ProPublica is exploring New York City’s broken rent stabilization system, the tax breaks that underpin it, the regulators who look the other way and the tenants who suffer as a result.
Since 1995, developers in lower Manhattan have relied on a letter written by former Mayor Giuliani to justify receiving tax breaks without rent restrictions. Former lawmakers who wrote and voted for the law say the practice violates the intent and clear meaning of the statute.
New York's Legislature wanted to give tax breaks in Lower Manhattan in exchange for limits on rent increases. The mayor and the real estate lobby had another idea.
A request to the Tenant Protection Unit cites ProPublica’s reporting on a tax-subsidized building owned by Two Trees Management.
New York leaders have been quick to celebrate enforcement achievements to protect rent-stabilized units but haven’t put them in context.
Among other facts, newly released housing documents reveal that 239,000 regulated apartments have “preferential” rent, meaning landlords may be able to boost rents by more than what the city allows.
Workers at big NYC apartment buildings that get a tax subsidy are supposed to be paid a prevailing wage set by the city comptroller. But they don’t always know it – and that can cost them.
New York City biggest housing subsidy shells out $1.1 billion a year in property tax breaks to apartment and condo building owners. In return, they’re supposed to pay doormen, janitors and other service workers the “prevailing wage.” City officials provided this list of prevailing wage buildings after a public records request from ProPublica.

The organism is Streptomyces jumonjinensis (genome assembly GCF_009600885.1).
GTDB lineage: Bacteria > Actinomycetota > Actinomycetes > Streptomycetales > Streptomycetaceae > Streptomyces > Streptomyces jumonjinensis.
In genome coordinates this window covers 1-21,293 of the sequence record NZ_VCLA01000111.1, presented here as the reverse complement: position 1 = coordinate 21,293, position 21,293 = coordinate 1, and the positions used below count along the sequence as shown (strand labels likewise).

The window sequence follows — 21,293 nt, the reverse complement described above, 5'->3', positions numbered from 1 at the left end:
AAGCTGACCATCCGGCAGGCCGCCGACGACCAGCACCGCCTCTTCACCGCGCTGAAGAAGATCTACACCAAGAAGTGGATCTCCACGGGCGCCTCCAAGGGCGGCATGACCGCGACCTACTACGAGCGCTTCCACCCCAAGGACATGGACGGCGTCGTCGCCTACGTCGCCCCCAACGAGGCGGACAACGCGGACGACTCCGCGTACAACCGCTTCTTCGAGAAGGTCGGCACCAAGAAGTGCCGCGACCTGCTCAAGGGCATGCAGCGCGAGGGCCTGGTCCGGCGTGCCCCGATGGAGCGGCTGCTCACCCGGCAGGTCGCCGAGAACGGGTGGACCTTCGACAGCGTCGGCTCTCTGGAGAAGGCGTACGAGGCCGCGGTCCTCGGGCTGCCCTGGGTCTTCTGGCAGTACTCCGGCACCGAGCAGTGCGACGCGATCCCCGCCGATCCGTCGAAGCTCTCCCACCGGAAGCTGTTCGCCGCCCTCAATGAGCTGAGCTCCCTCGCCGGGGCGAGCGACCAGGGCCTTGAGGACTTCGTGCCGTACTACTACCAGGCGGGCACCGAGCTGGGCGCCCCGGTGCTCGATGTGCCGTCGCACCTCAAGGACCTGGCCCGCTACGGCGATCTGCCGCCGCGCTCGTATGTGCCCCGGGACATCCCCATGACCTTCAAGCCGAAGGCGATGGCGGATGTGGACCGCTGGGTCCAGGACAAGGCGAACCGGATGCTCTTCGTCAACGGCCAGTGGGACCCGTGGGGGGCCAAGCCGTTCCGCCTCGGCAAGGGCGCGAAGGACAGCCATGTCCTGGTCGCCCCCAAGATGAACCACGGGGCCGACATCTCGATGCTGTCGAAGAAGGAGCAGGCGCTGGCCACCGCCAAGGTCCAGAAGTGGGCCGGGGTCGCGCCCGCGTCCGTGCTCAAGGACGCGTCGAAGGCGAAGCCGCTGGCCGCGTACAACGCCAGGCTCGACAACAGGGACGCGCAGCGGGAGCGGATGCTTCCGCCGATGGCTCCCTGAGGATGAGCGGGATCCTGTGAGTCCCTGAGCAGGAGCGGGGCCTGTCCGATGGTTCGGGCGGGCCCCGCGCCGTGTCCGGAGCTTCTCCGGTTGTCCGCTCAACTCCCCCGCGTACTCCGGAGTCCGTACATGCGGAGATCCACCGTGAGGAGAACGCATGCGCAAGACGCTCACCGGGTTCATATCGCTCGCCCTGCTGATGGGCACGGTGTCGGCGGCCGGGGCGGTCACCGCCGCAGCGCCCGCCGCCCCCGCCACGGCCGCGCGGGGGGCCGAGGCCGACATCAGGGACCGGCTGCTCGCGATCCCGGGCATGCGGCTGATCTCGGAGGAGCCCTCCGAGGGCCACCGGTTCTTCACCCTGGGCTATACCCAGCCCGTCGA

City Council members want a new system and fines to be sure that landlords are complying with rent limits at up to 200,000 unregistered apartments.
The head of the city’s housing department has laid out steps to boost oversight of tax breaks for developers and other programs overseen by the agency.
Here are the top 10 ways unscrupulous landlords take advantage of tenants, and what you can do about it.
A bill introduced in response to ProPublica’s reporting would make landlords liable for up to 10 times the amount of overcharges imposed on tenants in rent-stabilized apartments.
As many as 200,000 New York City apartments could be missing from rent regulation as required by law, according to figures released by the state’s housing agency.
City regulators haven’t enforced a 2007 law that requires doormen, janitors and other service workers at taxpayer-subsidized apartment buildings to be paid wages comparable to union rates.
City Council members propose inventory system and fines for landlords after ProPublica reports that 50,000 apartments aren’t registered for rent regulation as required.
Top developer Two Trees Management overcharged renters for years – but still cashed in on $10 million in tax cuts the city never officially approved.
State, city officials target buildings receiving lucrative property tax breaks in return for limiting rents.
Owners are getting $100 million in property tax breaks while violating the law requiring them to officially register, and city and state officials are unable to explain why.
Tens of thousands of New Yorkers are moving into newer rent-stabilized apartments. Many are paying ‘preferential’ rents that tenant advocates say invite abuse by landlords.
Help ProPublica and WNYC investigate how renters are being exploited under a housing program that will save developers $1 billion in property taxes this year.